Balance training facilitates body awareness about the relationship of mass (hips) over the base of support (distance created between the feet or over one foot). While playing sports, this is a difficult thing to sense, but in a controlled training environment, these “feelings” can be introduced to athletes. The benefit is in “remembered” reactions to imbalance created in training situations. Balance awareness becomes an innate, automatic skill.

Posture is the pinnacle of balance

Paul Chek, founder of the C.H.E.K. Institute in Southern California and an exercise kinesiologist, says that unless you are aware of posture, balance will be less effective. “Always work to maintain perfect postural alignment at all times,” he recommends. “Stop any exercise at the first sign of stabilizer fatigue.” Without stabilization of the spine and trunk during balance conditioning, agility will be limited. In other words, if you haven’t trained the body to stand on one foot, how can you move quickly to the other? An efficient standing posture is the prerequisite to cultivating a perception of balance and body position while static or moving. An efficient standing posture means the following:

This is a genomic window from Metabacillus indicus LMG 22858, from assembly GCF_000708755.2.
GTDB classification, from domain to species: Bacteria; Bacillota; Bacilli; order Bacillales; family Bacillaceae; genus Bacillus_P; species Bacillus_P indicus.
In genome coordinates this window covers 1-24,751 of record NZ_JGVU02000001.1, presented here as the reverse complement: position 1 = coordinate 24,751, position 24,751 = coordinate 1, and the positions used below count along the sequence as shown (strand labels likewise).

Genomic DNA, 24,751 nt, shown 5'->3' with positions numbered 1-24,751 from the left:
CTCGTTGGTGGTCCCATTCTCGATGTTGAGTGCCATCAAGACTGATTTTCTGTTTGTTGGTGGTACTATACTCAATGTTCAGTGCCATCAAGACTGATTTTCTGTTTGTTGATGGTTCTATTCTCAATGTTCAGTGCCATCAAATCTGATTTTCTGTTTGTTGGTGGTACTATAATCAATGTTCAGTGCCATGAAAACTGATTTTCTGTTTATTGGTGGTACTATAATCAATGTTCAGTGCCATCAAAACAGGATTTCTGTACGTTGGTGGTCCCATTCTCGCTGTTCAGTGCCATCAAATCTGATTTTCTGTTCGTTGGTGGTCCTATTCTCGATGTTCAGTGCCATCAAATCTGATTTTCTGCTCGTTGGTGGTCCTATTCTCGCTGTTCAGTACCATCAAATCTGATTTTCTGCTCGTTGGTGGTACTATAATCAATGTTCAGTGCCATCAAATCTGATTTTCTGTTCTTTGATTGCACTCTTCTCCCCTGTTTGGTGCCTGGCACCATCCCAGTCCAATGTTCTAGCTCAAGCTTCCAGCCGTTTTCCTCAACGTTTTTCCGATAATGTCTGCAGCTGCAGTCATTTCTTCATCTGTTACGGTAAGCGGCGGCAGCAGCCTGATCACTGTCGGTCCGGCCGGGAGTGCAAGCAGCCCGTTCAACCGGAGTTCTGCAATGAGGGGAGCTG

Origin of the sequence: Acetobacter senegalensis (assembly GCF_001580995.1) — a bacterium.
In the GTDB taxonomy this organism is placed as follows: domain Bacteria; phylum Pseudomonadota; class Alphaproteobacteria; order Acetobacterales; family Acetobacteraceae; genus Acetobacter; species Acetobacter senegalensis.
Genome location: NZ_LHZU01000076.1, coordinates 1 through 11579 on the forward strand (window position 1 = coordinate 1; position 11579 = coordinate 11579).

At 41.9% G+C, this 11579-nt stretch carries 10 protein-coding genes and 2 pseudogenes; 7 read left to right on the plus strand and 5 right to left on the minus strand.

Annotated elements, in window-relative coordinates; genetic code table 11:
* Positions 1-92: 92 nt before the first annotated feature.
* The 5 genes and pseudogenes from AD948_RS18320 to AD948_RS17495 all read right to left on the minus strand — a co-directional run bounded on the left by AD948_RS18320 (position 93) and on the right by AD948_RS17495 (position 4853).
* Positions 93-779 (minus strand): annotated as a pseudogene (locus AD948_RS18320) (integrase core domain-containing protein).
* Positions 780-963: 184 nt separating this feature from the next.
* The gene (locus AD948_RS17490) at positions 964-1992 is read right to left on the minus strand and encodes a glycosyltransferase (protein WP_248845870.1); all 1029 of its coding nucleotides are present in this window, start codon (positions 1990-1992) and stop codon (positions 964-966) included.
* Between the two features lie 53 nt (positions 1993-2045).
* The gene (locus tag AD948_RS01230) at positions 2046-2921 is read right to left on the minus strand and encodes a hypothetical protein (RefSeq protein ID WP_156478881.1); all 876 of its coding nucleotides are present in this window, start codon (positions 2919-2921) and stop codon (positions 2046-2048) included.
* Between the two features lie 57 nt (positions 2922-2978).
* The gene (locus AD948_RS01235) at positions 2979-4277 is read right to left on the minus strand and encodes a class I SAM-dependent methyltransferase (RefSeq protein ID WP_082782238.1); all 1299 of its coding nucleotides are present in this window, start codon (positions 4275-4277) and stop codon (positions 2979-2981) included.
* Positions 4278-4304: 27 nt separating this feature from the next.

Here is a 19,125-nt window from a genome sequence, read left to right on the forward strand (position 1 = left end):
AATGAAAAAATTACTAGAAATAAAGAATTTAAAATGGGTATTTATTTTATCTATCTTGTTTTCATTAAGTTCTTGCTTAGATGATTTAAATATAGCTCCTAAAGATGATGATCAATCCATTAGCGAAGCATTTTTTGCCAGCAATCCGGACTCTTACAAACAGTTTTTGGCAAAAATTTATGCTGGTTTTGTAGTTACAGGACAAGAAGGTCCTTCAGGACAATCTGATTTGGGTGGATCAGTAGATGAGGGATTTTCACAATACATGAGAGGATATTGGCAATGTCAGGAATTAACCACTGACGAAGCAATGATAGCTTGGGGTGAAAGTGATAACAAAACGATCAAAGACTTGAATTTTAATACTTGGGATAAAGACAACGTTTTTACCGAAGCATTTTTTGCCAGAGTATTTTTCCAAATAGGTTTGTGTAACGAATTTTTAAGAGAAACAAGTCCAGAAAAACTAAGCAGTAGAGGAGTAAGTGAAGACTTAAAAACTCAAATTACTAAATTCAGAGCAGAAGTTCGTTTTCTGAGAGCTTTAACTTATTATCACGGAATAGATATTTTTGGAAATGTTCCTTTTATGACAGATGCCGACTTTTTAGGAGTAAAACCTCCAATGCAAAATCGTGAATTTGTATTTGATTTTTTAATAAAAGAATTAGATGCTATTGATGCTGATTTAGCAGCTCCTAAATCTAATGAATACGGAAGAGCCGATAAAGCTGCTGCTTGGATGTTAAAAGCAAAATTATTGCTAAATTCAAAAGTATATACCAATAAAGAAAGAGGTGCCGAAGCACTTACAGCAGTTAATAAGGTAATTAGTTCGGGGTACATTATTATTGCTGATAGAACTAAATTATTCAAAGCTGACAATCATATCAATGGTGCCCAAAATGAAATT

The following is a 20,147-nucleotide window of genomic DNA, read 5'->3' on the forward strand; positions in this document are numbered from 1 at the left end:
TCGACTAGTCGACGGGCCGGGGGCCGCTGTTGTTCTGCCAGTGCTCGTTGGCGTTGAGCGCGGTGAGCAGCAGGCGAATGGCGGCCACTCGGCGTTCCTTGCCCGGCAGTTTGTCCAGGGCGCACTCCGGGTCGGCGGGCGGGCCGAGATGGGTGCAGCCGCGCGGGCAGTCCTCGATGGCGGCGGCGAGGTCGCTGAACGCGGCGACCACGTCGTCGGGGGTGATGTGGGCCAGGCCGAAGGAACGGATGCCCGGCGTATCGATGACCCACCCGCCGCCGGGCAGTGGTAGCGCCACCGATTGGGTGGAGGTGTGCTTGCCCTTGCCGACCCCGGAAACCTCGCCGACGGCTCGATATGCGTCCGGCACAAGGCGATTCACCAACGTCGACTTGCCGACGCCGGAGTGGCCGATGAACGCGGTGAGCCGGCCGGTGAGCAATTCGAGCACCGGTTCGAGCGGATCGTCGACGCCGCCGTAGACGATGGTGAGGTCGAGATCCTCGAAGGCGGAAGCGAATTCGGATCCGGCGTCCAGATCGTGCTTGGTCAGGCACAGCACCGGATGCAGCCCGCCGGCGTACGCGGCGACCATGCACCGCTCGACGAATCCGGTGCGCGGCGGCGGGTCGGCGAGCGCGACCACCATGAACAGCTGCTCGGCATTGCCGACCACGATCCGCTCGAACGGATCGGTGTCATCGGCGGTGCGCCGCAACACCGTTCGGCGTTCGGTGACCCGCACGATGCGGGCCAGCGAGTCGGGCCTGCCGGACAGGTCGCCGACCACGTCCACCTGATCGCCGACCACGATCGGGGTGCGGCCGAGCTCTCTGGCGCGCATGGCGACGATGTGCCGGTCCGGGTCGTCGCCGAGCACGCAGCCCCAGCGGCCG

• Legs slightly flexed or relaxed at the ankles and knees
  • Shoulders follow a relatively straight line over the pelvis, allowing for the natural curve of the spine
  • Arms comfortably down at the sides
  • Comfortable tension in the lower abdominals
  • Head up, ears over shoulders, eyes focusing ahead
  • Level chin, shoulders and hips even with the terrain

It’s not known how much practice is necessary for substantial balance improvement. In response to a study conducted by Fitter International, Stack recommends that “more exposures [to balance] in smaller time increments may be more beneficial than longer balance sessions [that] are less frequent.” Balance training can teach body awareness and position sense (knowing where the limbs and body are in space at any given moment).